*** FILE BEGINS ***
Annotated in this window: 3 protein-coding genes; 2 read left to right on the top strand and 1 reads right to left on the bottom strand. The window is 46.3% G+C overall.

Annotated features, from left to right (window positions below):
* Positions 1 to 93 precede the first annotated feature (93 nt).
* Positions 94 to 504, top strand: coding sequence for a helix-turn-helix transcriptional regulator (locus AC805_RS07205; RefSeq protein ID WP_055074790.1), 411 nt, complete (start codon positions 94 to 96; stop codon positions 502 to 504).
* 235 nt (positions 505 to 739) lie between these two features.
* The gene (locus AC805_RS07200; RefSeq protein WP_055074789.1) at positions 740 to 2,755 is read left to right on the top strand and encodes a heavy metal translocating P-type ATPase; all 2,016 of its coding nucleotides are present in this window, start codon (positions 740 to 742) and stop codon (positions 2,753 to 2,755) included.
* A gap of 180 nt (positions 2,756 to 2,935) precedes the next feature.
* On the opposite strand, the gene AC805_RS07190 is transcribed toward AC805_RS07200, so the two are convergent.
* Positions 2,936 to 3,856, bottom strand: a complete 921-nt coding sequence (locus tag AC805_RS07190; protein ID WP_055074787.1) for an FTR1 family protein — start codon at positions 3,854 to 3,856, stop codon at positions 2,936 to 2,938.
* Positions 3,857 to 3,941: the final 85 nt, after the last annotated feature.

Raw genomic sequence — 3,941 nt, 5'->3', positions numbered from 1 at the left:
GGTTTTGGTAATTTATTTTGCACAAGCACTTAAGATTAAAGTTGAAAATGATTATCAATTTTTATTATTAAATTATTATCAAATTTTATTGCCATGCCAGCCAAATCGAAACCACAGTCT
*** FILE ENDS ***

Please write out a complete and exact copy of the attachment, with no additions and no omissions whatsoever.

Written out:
Annotated in this window: 3 protein-coding genes; 2 read left to right on the top strand and 1 reads right to left on the bottom strand. The window is 46.3% G+C overall.

Annotated features, from left to right (window positions below):
* Positions 1 to 93 precede the first annotated feature (93 nt).
* Positions 94 to 504, top strand: coding sequence for a helix-turn-helix transcriptional regulator (locus AC805_RS07205; RefSeq protein ID WP_055074790.1), 411 nt, complete (start codon positions 94 to 96; stop codon positions 502 to 504).
* 235 nt (positions 505 to 739) lie between these two features.
* The gene (locus AC805_RS07200; RefSeq protein WP_055074789.1) at positions 740 to 2,755 is read left to right on the top strand and encodes a heavy metal translocating P-type ATPase; all 2,016 of its coding nucleotides are present in this window, start codon (positions 740 to 742) and stop codon (positions 2,753 to 2,755) included.
* A gap of 180 nt (positions 2,756 to 2,935) precedes the next feature.
* On the opposite strand, the gene AC805_RS07190 is transcribed toward AC805_RS07200, so the two are convergent.
* Positions 2,936 to 3,856, bottom strand: a complete 921-nt coding sequence (locus tag AC805_RS07190; protein ID WP_055074787.1) for an FTR1 family protein — start codon at positions 3,854 to 3,856, stop codon at positions 2,936 to 2,938.
* Positions 3,857 to 3,941: the final 85 nt, after the last annotated feature.

Raw genomic sequence — 3,941 nt, 5'->3', positions numbered from 1 at the left:
GGTTTTGGTAATTTATTTTGCACAAGCACTTAAGATTAAAGTTGAAAATGATTATCAATTTTTATTATTAAATTATTATCAAATTTTATTGCCATGCCAGCCAAATCGAAACCACAGTCT